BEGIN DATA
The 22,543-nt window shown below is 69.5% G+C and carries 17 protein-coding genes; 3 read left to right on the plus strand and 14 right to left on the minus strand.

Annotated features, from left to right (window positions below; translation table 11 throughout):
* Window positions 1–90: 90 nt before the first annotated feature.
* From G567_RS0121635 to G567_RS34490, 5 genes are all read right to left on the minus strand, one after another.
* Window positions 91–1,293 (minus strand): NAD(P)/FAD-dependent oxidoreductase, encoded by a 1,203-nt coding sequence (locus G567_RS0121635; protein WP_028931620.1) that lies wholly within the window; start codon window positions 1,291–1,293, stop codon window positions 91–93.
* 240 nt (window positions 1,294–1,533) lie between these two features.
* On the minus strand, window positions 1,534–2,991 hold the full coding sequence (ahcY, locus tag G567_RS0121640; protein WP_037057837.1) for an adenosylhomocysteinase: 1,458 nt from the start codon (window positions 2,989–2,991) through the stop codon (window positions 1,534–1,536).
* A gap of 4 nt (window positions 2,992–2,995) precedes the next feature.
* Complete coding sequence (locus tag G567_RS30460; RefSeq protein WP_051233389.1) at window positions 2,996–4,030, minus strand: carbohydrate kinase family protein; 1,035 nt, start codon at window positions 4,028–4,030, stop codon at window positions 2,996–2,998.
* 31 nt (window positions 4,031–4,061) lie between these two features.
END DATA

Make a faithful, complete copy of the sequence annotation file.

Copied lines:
The 22,543-nt window shown below is 69.5% G+C and carries 17 protein-coding genes; 3 read left to right on the plus strand and 14 right to left on the minus strand.

Annotated features, from left to right (window positions below; translation table 11 throughout):
* Window positions 1–90: 90 nt before the first annotated feature.
* From G567_RS0121635 to G567_RS34490, 5 genes are all read right to left on the minus strand, one after another.
* Window positions 91–1,293 (minus strand): NAD(P)/FAD-dependent oxidoreductase, encoded by a 1,203-nt coding sequence (locus G567_RS0121635; protein WP_028931620.1) that lies wholly within the window; start codon window positions 1,291–1,293, stop codon window positions 91–93.
* 240 nt (window positions 1,294–1,533) lie between these two features.
* On the minus strand, window positions 1,534–2,991 hold the full coding sequence (ahcY, locus tag G567_RS0121640; protein WP_037057837.1) for an adenosylhomocysteinase: 1,458 nt from the start codon (window positions 2,989–2,991) through the stop codon (window positions 1,534–1,536).
* A gap of 4 nt (window positions 2,992–2,995) precedes the next feature.
* Complete coding sequence (locus tag G567_RS30460; RefSeq protein WP_051233389.1) at window positions 2,996–4,030, minus strand: carbohydrate kinase family protein; 1,035 nt, start codon at window positions 4,028–4,030, stop codon at window positions 2,996–2,998.
* 31 nt (window positions 4,031–4,061) lie between these two features.